There are so many reasons to bake with the children in my school and the least of them is to have something yummy for snack! (We don’t bake with marshmallows, but be patient, we will get to the marshmallows later…)
Not only do children get the enjoyment of creating something, they also learn about the steps in baking, the ingredients and the measures (1 cup versus 1 teaspoon, etc.). Here are some other things the children learn and do:
- There is a bowl for the dry ingredients and the wet ingredients.
- You can make a sandcastle with the brown sugar but not the white sugar.
- Vanilla smells wonderful but tastes awful.
- If you put each ingredient away after it is added, you will keep track of what you have already added to the mix.
- The children also get the practice of stirring all of the ingredients, whether it is slowly for the dry ingredients, or vigorously for the margarine/sugar/egg batter.
- The children take turns adding ingredients and stirring the batter. We always go clockwise around the work surface.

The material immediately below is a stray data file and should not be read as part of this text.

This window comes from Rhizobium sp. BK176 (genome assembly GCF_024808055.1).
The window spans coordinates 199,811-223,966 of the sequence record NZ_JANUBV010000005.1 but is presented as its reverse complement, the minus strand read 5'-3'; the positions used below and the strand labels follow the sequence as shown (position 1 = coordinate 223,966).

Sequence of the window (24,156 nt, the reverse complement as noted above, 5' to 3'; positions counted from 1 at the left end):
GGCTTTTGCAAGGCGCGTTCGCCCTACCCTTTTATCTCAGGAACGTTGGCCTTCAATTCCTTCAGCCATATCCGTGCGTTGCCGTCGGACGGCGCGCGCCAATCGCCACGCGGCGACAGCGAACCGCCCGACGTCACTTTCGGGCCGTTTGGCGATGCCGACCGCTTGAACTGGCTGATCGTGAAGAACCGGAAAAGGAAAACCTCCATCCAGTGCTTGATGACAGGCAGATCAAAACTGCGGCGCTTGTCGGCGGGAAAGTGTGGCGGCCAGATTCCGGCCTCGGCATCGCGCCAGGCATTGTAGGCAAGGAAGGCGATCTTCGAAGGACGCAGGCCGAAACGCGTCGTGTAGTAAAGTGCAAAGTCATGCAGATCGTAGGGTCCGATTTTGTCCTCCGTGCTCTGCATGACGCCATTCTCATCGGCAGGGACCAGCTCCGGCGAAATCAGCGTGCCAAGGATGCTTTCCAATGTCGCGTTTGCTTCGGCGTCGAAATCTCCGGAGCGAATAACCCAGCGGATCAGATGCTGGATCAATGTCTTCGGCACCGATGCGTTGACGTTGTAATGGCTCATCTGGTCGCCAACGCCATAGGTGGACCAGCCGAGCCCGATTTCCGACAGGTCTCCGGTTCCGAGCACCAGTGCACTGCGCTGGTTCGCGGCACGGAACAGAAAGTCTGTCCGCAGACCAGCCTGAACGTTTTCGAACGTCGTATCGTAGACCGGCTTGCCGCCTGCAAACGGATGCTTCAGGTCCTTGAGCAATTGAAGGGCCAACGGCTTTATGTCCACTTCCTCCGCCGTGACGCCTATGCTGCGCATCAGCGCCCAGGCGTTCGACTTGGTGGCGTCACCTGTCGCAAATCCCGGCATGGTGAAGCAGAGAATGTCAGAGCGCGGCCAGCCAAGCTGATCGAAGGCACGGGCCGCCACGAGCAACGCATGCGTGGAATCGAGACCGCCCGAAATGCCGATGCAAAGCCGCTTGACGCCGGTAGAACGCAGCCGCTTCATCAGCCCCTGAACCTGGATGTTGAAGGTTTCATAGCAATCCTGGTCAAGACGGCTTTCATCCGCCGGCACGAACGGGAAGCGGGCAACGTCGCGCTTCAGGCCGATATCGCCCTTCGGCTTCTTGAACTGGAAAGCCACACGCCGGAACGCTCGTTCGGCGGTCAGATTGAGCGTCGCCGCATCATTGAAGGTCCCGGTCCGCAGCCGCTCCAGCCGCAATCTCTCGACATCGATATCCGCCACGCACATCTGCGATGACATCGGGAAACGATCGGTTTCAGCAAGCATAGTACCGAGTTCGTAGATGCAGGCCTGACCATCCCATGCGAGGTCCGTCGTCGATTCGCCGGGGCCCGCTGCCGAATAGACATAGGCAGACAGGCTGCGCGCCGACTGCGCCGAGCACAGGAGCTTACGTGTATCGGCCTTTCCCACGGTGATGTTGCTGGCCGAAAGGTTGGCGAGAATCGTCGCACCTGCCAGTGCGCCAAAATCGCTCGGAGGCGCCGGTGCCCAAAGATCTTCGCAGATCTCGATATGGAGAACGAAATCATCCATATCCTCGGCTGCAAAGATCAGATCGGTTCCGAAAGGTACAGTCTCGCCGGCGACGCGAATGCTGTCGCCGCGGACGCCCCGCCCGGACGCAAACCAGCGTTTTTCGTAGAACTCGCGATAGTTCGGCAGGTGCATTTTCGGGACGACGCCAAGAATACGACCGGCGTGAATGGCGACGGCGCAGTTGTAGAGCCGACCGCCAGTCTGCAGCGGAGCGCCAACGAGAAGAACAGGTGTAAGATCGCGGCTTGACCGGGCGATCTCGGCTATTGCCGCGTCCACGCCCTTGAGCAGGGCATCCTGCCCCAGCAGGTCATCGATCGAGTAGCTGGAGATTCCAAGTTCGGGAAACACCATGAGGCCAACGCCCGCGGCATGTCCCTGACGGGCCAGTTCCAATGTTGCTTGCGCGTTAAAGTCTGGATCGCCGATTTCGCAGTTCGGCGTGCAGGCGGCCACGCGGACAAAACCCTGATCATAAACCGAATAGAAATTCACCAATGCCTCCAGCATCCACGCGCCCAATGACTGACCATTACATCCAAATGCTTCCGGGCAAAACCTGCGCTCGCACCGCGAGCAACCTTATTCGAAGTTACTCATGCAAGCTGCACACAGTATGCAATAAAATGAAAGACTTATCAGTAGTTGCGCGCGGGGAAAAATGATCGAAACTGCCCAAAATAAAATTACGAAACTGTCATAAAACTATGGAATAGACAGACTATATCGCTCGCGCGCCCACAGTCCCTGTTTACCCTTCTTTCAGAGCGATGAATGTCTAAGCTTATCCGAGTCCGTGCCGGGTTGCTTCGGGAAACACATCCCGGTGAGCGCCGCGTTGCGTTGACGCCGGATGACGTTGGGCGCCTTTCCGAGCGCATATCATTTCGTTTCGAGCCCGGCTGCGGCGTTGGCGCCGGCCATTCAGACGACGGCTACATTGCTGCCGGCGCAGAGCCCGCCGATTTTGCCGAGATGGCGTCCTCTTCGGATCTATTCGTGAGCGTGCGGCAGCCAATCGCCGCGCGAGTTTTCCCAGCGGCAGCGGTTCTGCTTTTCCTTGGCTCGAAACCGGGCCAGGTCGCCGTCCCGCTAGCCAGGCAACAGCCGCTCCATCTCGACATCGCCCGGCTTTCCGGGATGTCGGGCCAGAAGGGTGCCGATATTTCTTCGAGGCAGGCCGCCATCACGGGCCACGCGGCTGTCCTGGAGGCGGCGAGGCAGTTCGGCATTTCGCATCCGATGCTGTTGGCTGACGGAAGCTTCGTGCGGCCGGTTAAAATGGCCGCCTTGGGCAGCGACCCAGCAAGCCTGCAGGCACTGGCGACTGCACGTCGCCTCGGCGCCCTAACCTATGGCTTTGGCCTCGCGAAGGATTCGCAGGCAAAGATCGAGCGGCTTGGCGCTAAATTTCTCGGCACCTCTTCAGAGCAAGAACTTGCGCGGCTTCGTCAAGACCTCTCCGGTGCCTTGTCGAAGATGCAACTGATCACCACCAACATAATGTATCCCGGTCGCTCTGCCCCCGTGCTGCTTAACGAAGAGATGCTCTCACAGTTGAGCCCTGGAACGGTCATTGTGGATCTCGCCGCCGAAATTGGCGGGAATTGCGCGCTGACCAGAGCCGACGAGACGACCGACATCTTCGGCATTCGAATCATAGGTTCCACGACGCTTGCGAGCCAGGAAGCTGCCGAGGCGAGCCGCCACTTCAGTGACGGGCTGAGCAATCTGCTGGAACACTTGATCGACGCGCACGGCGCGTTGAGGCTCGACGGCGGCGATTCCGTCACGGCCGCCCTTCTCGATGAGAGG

- If batter gets on their fingers – no licking! They have to wash their hands.
The most important lesson in baking, I believe, is self-regulation – one of the hottest topics in education these days. What is self-regulation? The ability to inhibit movement when needed, wait one’s turn, make decisions on one’s own, act when appropriate – in a nutshell, to be able to regulate one’s own behaviour appropriately.
OK – so you have been patiently waiting to hear about the marshmallows…
The Stanford marshmallow experiment, introduced in the late 1960’s, is a test devised to see if children can delay gratification. In a test situation, a child is given one marshmallow and told that he/she can either have this one now, or wait and get two when the researcher returns to the room 20 minutes later. The researcher leaves the room and watches to see whether the child eats the marshmallow or waits and receives a second marshmallow. It is proposed that whether the child has enough self control to wait for the second marshmallow is a good predictor of future academic achievement and success in adult life. An interesting article on this in The New Yorker:
For a child, waiting his or her turn or inhibiting movement (no jumping around, sticking one’s hand in the bowl to test the batter, etc.) are very hard to do – believe me! The children in my school – ages 2 1/2 to 6 – are wonderful at this, even if they don’t do this at home!
And, at the end, our patience is rewarded with fresh, yummy cookies or muffins. Well worth the wait.
For all of our recipes, go to the Recipes page of this blog.